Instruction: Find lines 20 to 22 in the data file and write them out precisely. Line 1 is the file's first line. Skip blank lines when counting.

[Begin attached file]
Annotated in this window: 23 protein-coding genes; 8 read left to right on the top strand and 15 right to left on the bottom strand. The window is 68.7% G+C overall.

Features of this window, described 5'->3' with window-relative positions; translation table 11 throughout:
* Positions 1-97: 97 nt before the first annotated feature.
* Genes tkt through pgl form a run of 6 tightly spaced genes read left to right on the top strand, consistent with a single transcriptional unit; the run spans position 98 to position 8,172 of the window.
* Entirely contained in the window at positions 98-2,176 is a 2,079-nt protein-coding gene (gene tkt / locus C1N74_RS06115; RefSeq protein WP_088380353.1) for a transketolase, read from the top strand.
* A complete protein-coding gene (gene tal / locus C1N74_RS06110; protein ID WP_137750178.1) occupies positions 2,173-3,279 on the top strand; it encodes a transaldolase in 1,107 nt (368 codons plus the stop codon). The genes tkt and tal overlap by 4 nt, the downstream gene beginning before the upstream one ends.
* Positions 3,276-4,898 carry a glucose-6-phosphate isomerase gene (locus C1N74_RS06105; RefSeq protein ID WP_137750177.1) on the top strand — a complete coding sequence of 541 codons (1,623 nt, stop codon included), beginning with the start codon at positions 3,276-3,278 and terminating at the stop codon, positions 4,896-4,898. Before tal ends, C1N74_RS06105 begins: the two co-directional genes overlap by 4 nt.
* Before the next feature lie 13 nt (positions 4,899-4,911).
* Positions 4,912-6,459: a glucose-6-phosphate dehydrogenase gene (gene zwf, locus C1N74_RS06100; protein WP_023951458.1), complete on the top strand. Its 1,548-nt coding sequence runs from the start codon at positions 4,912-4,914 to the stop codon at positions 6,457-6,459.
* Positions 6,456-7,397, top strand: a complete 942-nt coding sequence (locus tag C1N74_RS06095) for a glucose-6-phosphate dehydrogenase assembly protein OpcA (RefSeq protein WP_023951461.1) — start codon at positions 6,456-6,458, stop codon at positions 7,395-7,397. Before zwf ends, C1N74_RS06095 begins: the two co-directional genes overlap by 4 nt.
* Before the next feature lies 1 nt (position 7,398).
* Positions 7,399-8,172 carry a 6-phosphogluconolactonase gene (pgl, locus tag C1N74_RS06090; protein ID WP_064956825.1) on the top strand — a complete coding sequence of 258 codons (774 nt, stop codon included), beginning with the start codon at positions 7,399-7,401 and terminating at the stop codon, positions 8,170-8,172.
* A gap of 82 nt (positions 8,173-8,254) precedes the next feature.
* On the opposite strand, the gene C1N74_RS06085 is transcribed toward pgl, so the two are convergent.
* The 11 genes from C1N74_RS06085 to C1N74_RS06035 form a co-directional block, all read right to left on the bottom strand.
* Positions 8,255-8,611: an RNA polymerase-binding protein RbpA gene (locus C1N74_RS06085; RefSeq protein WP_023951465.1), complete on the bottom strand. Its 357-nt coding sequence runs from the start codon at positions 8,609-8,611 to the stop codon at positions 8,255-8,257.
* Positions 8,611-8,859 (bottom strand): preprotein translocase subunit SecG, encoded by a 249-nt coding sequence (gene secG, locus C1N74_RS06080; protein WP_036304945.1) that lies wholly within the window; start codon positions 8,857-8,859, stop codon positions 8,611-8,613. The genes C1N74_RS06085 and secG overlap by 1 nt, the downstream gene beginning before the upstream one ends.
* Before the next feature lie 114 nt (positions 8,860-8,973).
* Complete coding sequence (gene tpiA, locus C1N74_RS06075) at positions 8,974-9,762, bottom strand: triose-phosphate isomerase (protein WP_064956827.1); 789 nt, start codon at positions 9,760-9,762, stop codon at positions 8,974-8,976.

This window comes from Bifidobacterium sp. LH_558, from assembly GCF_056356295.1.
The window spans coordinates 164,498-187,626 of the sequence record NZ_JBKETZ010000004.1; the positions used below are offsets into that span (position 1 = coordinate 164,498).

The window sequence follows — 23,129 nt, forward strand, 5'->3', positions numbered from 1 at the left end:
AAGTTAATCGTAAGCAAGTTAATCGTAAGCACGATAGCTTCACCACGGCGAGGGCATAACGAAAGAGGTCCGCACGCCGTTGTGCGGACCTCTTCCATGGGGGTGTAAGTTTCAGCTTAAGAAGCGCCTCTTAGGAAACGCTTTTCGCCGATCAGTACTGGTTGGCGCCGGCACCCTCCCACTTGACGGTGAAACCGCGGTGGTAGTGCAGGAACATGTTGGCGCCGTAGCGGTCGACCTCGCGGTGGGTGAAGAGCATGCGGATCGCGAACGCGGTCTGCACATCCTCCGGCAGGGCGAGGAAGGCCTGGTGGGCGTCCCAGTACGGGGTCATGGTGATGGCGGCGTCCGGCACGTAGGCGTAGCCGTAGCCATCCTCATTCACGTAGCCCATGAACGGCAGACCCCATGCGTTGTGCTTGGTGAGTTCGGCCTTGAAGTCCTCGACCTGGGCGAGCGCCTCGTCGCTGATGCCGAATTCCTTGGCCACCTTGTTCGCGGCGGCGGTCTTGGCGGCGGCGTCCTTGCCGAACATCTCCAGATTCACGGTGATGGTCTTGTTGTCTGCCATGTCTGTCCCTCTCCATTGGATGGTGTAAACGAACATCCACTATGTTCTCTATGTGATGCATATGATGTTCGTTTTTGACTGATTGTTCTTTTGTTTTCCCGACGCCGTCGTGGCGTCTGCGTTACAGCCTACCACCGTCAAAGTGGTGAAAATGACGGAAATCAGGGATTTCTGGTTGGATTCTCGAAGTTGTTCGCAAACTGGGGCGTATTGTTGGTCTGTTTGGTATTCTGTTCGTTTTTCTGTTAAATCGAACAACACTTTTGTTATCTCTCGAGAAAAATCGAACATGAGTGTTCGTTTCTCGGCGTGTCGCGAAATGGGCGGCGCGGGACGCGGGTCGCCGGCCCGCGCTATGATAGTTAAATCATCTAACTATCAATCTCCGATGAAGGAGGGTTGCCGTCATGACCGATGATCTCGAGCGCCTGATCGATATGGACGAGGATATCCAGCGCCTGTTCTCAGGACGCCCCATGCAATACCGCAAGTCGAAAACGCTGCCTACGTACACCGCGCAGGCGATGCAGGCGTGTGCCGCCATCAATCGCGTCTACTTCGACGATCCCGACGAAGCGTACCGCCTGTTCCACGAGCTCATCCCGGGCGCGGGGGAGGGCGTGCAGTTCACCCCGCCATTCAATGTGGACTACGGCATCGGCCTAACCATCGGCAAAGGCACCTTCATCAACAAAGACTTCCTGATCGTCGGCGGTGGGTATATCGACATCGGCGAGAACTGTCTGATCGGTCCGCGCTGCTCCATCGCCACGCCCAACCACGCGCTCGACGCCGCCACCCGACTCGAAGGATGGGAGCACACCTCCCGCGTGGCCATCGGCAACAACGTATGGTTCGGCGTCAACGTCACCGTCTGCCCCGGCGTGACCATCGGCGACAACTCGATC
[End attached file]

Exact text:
This window comes from Bifidobacterium sp. LH_558, from assembly GCF_056356295.1.
The window spans coordinates 164,498-187,626 of the sequence record NZ_JBKETZ010000004.1; the positions used below are offsets into that span (position 1 = coordinate 164,498).

The window sequence follows — 23,129 nt, forward strand, 5'->3', positions numbered from 1 at the left end: